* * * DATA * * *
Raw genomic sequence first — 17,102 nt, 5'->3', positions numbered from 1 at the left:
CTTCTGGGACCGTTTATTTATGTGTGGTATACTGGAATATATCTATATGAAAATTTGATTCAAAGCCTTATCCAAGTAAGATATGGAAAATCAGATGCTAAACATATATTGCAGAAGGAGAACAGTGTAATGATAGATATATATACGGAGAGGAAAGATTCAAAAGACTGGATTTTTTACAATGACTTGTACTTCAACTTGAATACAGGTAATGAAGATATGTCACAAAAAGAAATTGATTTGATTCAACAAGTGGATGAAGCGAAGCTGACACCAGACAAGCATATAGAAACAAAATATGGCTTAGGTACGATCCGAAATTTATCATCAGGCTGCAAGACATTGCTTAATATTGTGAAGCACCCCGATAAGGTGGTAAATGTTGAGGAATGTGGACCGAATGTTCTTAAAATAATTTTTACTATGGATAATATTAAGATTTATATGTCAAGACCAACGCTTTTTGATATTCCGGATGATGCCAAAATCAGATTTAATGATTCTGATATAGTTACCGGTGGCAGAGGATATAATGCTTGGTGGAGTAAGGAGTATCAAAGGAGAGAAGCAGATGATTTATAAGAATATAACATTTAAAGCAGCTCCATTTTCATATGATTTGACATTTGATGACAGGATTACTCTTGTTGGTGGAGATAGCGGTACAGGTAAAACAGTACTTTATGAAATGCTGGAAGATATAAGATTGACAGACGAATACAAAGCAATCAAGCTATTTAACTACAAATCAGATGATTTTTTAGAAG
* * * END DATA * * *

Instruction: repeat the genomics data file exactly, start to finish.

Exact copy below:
Raw genomic sequence first — 17,102 nt, 5'->3', positions numbered from 1 at the left:
CTTCTGGGACCGTTTATTTATGTGTGGTATACTGGAATATATCTATATGAAAATTTGATTCAAAGCCTTATCCAAGTAAGATATGGAAAATCAGATGCTAAACATATATTGCAGAAGGAGAACAGTGTAATGATAGATATATATACGGAGAGGAAAGATTCAAAAGACTGGATTTTTTACAATGACTTGTACTTCAACTTGAATACAGGTAATGAAGATATGTCACAAAAAGAAATTGATTTGATTCAACAAGTGGATGAAGCGAAGCTGACACCAGACAAGCATATAGAAACAAAATATGGCTTAGGTACGATCCGAAATTTATCATCAGGCTGCAAGACATTGCTTAATATTGTGAAGCACCCCGATAAGGTGGTAAATGTTGAGGAATGTGGACCGAATGTTCTTAAAATAATTTTTACTATGGATAATATTAAGATTTATATGTCAAGACCAACGCTTTTTGATATTCCGGATGATGCCAAAATCAGATTTAATGATTCTGATATAGTTACCGGTGGCAGAGGATATAATGCTTGGTGGAGTAAGGAGTATCAAAGGAGAGAAGCAGATGATTTATAAGAATATAACATTTAAAGCAGCTCCATTTTCATATGATTTGACATTTGATGACAGGATTACTCTTGTTGGTGGAGATAGCGGTACAGGTAAAACAGTACTTTATGAAATGCTGGAAGATATAAGATTGACAGACGAATACAAAGCAATCAAGCTATTTAACTACAAATCAGATGATTTTTTAGAAG